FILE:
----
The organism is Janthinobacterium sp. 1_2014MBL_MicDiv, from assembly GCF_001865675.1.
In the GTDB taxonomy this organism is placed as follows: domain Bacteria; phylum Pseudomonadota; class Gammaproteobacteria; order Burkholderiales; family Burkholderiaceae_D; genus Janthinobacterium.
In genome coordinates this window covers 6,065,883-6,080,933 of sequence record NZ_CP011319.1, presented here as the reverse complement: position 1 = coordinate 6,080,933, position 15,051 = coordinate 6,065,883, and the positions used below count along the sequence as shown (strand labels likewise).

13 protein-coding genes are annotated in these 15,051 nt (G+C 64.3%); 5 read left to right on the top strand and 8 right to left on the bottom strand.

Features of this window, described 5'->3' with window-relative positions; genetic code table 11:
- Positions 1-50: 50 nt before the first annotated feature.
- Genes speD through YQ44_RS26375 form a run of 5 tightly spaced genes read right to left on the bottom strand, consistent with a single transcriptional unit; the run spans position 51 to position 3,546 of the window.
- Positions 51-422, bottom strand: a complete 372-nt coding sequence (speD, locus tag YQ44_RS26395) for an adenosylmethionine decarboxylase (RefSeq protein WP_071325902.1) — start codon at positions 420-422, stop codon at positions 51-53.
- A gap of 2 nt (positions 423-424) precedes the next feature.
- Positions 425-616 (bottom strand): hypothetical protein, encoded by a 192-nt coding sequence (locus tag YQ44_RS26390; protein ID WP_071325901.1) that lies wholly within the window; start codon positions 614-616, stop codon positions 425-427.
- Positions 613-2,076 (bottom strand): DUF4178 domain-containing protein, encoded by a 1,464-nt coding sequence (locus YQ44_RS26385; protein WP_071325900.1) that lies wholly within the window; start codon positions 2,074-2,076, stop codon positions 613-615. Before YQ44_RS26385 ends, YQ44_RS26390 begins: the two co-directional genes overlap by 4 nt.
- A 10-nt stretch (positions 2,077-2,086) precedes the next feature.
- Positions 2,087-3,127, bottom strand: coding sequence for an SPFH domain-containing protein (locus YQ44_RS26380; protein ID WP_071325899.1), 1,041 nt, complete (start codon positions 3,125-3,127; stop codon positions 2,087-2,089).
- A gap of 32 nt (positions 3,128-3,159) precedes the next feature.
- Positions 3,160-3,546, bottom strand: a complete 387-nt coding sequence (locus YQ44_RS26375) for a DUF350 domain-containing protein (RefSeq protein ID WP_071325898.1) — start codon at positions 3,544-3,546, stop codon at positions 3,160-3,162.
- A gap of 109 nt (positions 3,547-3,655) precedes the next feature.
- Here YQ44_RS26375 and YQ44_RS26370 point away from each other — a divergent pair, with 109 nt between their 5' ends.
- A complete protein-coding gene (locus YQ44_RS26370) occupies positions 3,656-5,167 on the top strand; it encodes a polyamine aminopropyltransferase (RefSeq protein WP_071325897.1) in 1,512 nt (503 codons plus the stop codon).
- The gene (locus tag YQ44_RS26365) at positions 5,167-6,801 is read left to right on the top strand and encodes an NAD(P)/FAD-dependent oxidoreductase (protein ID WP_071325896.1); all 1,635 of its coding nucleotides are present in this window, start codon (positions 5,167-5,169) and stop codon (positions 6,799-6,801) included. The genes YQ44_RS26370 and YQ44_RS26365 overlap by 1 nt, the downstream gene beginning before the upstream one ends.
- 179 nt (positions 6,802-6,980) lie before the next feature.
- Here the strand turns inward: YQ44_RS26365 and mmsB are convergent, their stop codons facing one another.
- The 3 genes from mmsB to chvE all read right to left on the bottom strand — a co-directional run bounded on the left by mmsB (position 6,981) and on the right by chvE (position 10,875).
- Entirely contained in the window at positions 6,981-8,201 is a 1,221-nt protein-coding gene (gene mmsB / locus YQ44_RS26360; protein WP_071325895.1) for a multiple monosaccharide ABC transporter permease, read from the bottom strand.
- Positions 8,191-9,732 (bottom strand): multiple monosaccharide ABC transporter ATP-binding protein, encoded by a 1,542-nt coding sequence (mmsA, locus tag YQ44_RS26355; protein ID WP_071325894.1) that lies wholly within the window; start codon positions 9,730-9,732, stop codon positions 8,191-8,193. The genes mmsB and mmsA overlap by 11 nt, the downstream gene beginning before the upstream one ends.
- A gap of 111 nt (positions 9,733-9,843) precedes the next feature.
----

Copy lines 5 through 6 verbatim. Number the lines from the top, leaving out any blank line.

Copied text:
Features of this window, described 5'->3' with window-relative positions; genetic code table 11:
- Positions 1-50: 50 nt before the first annotated feature.